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OCBC looks to entrench itself deeper in the wealth management business in this region by tapping into the burgeoning wealth in Indonesia that is held onshore.
The move also follows a headline tax amnesty programme in Indonesia that led to a total repatriation of 84.5 trillion rupiah (S$8.8 billion) from Singapore to Indonesia this year.
OCBC on Monday launched its onshore private banking in Indonesia through its subsidiary OCBC NISP, of which OCBC owns 85 per cent. Singapore's second-largest bank said OCBC NISP had clinched approval to establish the private banking unit that would manage the wealth of Indonesians with assets under management (AUM) of more than US$1 million. Capgemini's 2016 report estimates there to be at least 48,000 high net worth individuals with a total wealth of US$161 billion in Indonesia.
OCBC NISP has hired an industry veteran, formerly with a global private bank, to lead the team. This individual has more than 20 years of experience in advising high net worth private clients, family offices and business owners in South-east Asia, the bank said.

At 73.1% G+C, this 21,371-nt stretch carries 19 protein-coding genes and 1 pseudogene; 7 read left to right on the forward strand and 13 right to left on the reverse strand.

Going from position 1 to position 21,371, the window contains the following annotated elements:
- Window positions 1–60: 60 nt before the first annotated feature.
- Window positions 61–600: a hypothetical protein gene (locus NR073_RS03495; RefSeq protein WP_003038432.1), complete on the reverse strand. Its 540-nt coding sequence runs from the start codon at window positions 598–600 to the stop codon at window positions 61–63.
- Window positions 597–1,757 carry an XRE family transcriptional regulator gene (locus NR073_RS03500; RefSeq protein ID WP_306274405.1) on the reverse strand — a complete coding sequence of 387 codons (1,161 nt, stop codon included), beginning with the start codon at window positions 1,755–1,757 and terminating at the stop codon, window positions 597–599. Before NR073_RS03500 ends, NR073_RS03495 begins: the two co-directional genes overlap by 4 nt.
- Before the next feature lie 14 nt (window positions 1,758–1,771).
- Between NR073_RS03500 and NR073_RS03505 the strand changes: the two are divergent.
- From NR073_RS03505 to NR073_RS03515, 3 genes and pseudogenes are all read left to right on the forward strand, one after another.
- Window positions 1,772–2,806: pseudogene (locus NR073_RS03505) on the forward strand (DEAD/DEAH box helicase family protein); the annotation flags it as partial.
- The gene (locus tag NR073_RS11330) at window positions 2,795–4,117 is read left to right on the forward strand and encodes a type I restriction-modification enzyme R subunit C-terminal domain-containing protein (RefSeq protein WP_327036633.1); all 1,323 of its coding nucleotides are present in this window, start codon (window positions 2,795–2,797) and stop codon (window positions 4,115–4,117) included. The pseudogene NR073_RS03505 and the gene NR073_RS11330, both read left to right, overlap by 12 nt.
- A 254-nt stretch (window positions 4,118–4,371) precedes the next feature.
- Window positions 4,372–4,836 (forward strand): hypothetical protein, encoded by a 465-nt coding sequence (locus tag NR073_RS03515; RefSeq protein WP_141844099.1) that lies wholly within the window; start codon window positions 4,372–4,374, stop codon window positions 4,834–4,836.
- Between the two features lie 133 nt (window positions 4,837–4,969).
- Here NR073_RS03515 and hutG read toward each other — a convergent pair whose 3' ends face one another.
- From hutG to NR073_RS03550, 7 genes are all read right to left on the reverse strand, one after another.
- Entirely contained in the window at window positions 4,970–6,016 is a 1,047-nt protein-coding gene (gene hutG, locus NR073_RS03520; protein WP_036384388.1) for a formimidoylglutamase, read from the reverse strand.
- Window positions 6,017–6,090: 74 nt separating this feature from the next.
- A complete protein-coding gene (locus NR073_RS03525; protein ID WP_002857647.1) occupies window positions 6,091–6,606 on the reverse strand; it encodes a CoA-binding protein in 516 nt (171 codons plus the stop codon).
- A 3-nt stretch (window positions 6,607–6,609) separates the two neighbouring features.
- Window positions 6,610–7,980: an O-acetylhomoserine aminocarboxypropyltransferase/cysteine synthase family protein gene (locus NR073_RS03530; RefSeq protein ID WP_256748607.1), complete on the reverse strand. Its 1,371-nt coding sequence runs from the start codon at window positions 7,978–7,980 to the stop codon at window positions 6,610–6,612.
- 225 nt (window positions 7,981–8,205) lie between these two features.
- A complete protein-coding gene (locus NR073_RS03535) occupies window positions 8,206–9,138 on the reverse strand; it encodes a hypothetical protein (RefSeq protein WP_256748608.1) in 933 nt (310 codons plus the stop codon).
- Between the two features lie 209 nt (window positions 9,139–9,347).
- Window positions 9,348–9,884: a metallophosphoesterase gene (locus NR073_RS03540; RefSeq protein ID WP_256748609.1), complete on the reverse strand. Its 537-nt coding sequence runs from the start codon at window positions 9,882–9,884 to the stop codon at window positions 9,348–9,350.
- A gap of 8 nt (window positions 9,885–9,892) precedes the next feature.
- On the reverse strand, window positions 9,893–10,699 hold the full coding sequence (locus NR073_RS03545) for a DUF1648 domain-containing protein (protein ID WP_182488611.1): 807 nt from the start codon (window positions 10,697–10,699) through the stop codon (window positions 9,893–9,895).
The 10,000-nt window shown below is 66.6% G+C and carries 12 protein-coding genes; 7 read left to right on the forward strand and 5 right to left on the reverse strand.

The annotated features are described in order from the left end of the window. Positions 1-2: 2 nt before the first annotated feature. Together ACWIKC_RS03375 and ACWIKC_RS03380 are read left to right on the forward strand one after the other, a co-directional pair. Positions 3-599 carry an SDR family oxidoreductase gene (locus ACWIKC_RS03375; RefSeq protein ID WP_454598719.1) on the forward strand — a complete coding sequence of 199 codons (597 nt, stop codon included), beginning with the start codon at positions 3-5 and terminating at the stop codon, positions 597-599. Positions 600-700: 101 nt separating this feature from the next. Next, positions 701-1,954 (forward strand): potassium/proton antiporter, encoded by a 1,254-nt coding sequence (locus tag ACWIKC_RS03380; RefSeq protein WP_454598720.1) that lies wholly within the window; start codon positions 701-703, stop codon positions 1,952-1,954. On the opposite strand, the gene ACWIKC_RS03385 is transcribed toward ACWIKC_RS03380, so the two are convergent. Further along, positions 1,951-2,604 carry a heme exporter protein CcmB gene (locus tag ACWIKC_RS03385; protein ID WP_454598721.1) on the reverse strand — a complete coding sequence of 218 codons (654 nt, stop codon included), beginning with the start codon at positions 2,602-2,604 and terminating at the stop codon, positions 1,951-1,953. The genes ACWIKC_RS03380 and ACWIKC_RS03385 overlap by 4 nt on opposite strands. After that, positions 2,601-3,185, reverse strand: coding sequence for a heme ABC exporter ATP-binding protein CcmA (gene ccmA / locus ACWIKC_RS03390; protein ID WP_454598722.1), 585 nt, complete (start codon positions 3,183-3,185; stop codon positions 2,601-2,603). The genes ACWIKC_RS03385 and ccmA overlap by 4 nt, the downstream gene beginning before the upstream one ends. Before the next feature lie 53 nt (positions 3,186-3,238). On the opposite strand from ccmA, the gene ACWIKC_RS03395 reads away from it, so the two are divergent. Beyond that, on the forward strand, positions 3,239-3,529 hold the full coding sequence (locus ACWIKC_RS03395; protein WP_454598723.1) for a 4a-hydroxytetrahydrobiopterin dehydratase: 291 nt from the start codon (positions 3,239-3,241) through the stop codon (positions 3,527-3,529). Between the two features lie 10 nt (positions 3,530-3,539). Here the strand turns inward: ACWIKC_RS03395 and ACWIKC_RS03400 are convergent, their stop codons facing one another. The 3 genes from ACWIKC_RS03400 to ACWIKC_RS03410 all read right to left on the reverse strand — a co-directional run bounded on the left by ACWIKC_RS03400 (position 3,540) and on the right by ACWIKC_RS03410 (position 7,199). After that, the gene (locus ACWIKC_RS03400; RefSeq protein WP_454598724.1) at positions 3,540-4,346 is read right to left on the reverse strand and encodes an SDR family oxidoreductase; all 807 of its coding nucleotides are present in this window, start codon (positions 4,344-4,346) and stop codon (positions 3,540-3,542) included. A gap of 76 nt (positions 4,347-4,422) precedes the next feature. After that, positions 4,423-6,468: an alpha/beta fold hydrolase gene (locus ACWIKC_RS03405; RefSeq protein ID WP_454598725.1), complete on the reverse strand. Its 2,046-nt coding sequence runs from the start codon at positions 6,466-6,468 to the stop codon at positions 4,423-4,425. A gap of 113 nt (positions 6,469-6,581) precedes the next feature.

The launch team includes four other private bankers who have an average of 18 years of onshore and offshore private banking experience. The team is expected to double in size by the end of the year.
In a media statement, OCBC chief executive officer Samuel Tsien said OCBC NISP has gone deeper into the retail banking customer segment in Indonesia, while growing steadily its large corporates segment.
"Many of the business owners, whether they are of the SMEs or the larger companies, are our potential private banking clients. This new business enables us to broaden our client coverage of high net worth individuals," said Mr Tsien. "We are confident that OCBC NISP Private Banking will be a strong addition to our already solid wealth management business."
In September 2016, OCBC NISP was appointed as a gateway bank authorised to receive and manage repatriated funds under Indonesia's recent tax amnesty programme.
Figures reported by Indonesia's state news agency suggested that funds from Singapore repatriated by Indonesians accounted for more than half of the total amount of funds that returned to Indonesia.
In the wake of the tax amnesty programme, domestic Indonesian banks now have "many new opportunities in the high net worth segment", said Parwati Surjaudaja, president director of OCBC NISP.
Indonesia's contribution to OCBC's group earnings has been growing over the past few years. In 2016, the market accounted for 5 per cent of the group's profit before tax compared to 2 per cent in 2010. OCBC NISP has also been outperforming the Indonesian banking industry in both pre-tax profit and loans growth.